In the second semester of my junior year of high school, my precalculus class began to get more rigorous, and I found myself struggling to keep up with the material. In response, I devoted more time to studying. I watched online tutorials and color-coded my notes so I could get a firmer grasp on the unit. By the time the test came around, I felt proud of the extra work I had done and definitely prepared for the questions.
The test went just as I had expected, and my confidence rose with every problem I answered successfully. It wasn’t until I’d gotten through about half of the questions that I checked the clock for the first time. I was shocked to see that I had only about five minutes left! I tried to stay calm and focused on the test, but time seemed to accelerate and I was able to complete only a couple more questions.
As my math teacher slid the test out from under me, she remarked that I would have finished if I “had known the material.” Startled and hurt, I spent the remainder of the period trying to conceal my tears from my classmates. For the rest of the school week, I pretended that the test had never even happened and that I couldn’t care less if I got a bad grade on it.
However, when my teacher presented us with the option of a retest, I became conflicted. In order to take the retest, I had to complete a lot of extra homework, as well as devote some of my time after school to tutoring. Was the retest really worth it? After all, I had already decided that I didn’t care about my bad grade.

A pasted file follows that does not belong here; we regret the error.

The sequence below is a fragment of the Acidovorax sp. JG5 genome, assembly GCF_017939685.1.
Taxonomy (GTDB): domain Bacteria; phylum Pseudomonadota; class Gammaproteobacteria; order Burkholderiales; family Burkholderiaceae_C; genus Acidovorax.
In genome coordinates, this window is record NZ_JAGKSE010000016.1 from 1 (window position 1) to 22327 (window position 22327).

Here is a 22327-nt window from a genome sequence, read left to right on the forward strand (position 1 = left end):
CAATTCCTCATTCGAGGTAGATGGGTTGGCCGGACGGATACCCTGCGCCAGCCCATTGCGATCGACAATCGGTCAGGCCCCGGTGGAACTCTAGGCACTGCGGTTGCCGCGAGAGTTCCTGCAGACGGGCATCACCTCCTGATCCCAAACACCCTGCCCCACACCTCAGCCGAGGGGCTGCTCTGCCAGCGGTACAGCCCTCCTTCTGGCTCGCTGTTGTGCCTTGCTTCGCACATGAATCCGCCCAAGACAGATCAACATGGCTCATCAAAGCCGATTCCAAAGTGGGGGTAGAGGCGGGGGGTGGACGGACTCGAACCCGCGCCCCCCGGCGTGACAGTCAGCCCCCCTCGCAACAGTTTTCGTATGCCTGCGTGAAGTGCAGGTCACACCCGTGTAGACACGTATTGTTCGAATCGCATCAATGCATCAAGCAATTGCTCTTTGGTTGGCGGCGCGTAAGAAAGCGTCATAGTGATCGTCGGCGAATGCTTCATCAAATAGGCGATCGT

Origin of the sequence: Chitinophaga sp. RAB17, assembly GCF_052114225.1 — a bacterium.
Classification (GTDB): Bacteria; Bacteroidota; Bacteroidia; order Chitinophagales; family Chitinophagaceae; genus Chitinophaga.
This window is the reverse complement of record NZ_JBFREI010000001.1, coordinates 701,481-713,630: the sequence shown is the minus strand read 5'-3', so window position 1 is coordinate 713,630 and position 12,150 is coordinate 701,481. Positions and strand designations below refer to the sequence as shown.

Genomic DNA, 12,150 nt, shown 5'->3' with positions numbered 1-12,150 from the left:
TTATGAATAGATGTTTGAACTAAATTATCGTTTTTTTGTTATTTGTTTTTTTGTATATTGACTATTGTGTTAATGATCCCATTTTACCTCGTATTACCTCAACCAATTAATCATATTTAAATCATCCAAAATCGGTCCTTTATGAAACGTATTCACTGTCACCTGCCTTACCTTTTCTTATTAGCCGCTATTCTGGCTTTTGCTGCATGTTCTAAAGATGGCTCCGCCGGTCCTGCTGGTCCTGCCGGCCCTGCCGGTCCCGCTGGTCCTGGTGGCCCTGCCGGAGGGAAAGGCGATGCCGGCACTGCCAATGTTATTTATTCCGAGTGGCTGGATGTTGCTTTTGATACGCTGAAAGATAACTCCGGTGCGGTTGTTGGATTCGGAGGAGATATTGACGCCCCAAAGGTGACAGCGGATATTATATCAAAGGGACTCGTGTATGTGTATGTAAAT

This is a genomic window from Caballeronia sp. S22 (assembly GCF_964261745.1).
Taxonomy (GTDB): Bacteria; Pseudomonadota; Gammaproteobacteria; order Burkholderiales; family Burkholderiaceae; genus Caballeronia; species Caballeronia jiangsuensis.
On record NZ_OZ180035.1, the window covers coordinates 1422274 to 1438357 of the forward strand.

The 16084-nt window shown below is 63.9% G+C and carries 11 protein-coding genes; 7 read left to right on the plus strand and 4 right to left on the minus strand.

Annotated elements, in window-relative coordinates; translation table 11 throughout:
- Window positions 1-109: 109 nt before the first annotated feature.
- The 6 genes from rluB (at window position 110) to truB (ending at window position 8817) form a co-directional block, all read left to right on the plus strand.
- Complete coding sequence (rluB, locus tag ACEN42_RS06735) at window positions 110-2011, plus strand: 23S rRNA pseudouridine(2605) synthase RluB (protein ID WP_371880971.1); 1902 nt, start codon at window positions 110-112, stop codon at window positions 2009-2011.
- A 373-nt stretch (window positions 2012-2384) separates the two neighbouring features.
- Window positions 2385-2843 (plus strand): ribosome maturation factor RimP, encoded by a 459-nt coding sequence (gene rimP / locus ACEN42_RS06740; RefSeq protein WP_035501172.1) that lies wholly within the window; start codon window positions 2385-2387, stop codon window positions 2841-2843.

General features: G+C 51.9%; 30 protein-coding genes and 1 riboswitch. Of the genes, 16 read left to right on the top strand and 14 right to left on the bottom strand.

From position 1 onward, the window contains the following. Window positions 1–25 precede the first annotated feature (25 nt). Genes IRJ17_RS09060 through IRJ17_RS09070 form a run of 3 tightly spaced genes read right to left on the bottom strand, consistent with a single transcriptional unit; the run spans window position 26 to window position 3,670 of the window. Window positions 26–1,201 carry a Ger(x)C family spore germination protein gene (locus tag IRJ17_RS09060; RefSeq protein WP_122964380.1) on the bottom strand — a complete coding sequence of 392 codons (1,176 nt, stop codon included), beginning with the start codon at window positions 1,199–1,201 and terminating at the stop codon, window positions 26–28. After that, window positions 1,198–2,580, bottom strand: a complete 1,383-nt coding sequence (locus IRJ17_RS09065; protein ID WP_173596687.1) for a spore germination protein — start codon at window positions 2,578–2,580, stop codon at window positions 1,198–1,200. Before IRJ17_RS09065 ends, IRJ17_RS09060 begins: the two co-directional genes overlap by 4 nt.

I realized that the only way I’d be able to move forward was to pray, because I really didn’t want to give in to apathy or resentment; I wanted to hear God’s direction. As I prayed, this passage from Science and Health with Key to the Scriptures came to thought: “Each successive stage of experience unfolds new views of divine goodness and love” (Mary Baker Eddy, p. 66).
I knew that part of seeing and expressing God’s goodness involved doing whatever I needed to do to move forward in my academic career. The right, God-directed step was to show that I did, in fact, know the test material. In doing this, I would be reflecting the spiritual quality of unlimited intelligence, which comes from God and which we all express.
After this insight, it was easy for me to do the extra homework and go to tutoring. I felt very prepared for the approaching retest, and the thoughts of bitterness toward my math teacher began to fade away as well.
On the day of the retest, however, I was confronted with an unexpected bout of anxiety. The same fears about time started to creep back in, and I began to worry that once again, I might not finish the test. If that was the outcome of the retest, I thought, then certainly all of the preparation I had done would have been for nothing.
As I sat in the classroom, waiting for the retest to be handed out, I worked to calm my thoughts. As I prayed, an amazing idea occurred to me. I realized that the spiritual fact was that I existed in God’s perfect universe, which knows no construct such as time. So there was no fear, limitation, or impediment that could inhibit my expression of infinite Mind.
It wasn’t until I had finished the retest that I looked at the clock for the first time. I was shocked to see that I still had at least ten minutes left—something that’s never happened to me on a math test before! I knew that this was because I was conscious of existing in God’s infinitude, which knows no sense of time.
This experience opened my eyes to the way prayer really is effective in combating test anxiety. Afterward, I went on to handle other tests, such as Advanced Placement exams, with harmony and ease. I’m so grateful for Christian Science and for the strength it gives us to stand up to, and heal, our fears.
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